The Bears continued to struggle on offense in a 17-7 loss to the Rams Sunday night in Los Angeles. Here are three things that stood out in the game:
(1) A Bears offense that has been stuck in neutral most of the season mustered just seven points while running 74 plays.
The Bears scored on just one of 12 possessions, were shut out in the first half for the third time in the last six games and mustered their lowest point total since a 10-3 loss to the Packers in the season opener.
Asked Monday about the performance of the offensive line, coach Matt Nagy conceded that there was "some leakage" in pass protection and there were a couple times on running plays that "we could have held the point a little bit longer." But Nagy stressed that there was plenty of blame to go around.
"Overall, as an offense, it was just really sloppy, not just the line, just everywhere across the board," Nagy said.
The Bears reached the red zone only once and failed to produce a play of at least 20 yards for the first time this season. Their longest gain was a 19-yard swing pass from Mitchell Trubisky to David Montgomery.
"We didn't have a lot of explosives," Nagy said. "When you don't have those explosives, you're not in the red zone as much. Seven points on 74 plays, you can't have it."
(2) The Bears defense played well for most of the game but eventually wilted late while repeatedly having to go back on the field.
The Bears opened the game by generating takeaways on the Rams' first two possessions. But the offense failed to capitalize on both opportunities, turning the ball over on downs and missing a field goal.
The defense later forced the Rams to punt on their first five possessions of the second half, which included four three-and-outs. But the Bears offense was unable to take advantage, countering with punts on four straight drives, including three three-and-outs.
"We got two turnovers in the first quarter," Nagy said. "We came away with zero points. I'm going to always continue to make it very clear that I think our defense is playing really, really well. I really do. What has happened is we're not scoring points. When you score seven points, you don't win a lot of football games."
Nagy is correct about that; the Bears have now lost 50 straight games when scoring seven or fewer points. Their last win came on Oct. 3, 1993 when they beat the Falcons 6-0 at Soldier Field.
After allowing just 36 yards and one first down on 17 plays on the Rams' first five possessions of the second half, Jared Goff capped an eight-play, 71-yard drive with a 5-yard touchdown pass to Malcolm Brown, giving the Rams a two-score lead at 17-7 with 3:31 left in the fourth quarter.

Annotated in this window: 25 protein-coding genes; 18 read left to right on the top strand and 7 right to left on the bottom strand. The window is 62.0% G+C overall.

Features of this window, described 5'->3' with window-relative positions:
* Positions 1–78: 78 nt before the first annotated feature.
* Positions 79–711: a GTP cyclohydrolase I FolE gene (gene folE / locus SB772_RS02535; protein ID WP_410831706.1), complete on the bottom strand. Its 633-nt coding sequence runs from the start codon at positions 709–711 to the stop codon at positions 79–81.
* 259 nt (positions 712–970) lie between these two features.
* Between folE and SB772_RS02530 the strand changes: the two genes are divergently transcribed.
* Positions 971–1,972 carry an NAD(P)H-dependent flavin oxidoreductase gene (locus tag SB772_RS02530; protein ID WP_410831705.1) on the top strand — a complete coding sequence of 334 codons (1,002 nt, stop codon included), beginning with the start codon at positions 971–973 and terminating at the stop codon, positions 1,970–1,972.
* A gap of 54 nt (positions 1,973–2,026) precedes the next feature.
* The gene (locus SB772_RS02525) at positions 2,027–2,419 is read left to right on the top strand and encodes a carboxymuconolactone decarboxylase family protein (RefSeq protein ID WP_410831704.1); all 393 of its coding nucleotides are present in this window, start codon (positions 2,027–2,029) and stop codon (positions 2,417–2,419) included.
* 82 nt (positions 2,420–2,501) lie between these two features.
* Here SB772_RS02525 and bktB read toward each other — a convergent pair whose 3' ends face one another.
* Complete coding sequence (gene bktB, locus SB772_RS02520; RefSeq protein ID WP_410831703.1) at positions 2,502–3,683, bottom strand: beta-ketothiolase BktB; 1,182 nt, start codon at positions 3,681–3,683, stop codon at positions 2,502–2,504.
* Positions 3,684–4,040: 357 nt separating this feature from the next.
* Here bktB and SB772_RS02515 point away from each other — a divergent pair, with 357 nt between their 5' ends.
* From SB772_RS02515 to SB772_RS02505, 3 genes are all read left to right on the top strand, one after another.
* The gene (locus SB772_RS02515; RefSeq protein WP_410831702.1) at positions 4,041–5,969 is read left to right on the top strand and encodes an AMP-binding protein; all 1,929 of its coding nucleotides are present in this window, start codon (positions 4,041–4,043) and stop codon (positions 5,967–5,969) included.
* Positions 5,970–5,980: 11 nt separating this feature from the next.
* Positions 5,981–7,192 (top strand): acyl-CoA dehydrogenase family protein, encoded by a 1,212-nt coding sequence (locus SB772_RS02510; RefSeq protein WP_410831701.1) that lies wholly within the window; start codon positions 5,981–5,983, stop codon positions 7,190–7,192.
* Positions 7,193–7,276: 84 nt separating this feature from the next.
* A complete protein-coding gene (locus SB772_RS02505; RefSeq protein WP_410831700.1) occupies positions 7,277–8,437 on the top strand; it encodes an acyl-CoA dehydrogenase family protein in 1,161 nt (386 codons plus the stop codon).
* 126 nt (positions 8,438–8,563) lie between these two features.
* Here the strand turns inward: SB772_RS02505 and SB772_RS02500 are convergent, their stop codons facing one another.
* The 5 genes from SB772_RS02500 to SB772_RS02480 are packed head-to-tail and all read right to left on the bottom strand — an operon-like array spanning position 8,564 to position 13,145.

(3) After a strong start to the season, kicker Eddy Piñeiro has slumped.
Through the Bears' first six games, Piñeiro had made 20-of-21 kicks; 9-of-10 field goal attempts with a long of 53 yards that beat the Broncos as time expired Sept. 15 in Denver and all 11 of his extra-point tries.
But in the last four contests, Piñeiro has connected on just 3-of-7 field-goal attempts and missed one extra-point try as well.
In Sunday's loss to the Rams, Piñeiro missed his only two field-goal tries, wide left from 48 yards and wide right from 47 yards. In between, Nagy decided not to have Piñeiro attempt a 49-yarder on fourth-and-nine from the 31 and instead kept the offense on the field. But the Bears turned the ball over on downs as cornerback Jalen Ramsey broke up Trubisky's pass intended for Taylor Gabriel.
"We missed two, so some of that is exactly where you're at," Nagy said. "It's kind of a feel of where you think you are field-position-wise, and then the play that you have. So that was just the route we went, and we want to make those field goals. [Piñeiro] knows that.
"We're in a game like this and it's a defensive battle. Points are at a premium. You want to be able to make those kicks."
Despite Piñeiro's recent struggles, Nagy said Sunday night that the Bears do not intend to explore other options at the kicker position as of now. "We look at us and I think with Eddy, he knows you've got to make those," Nagy said.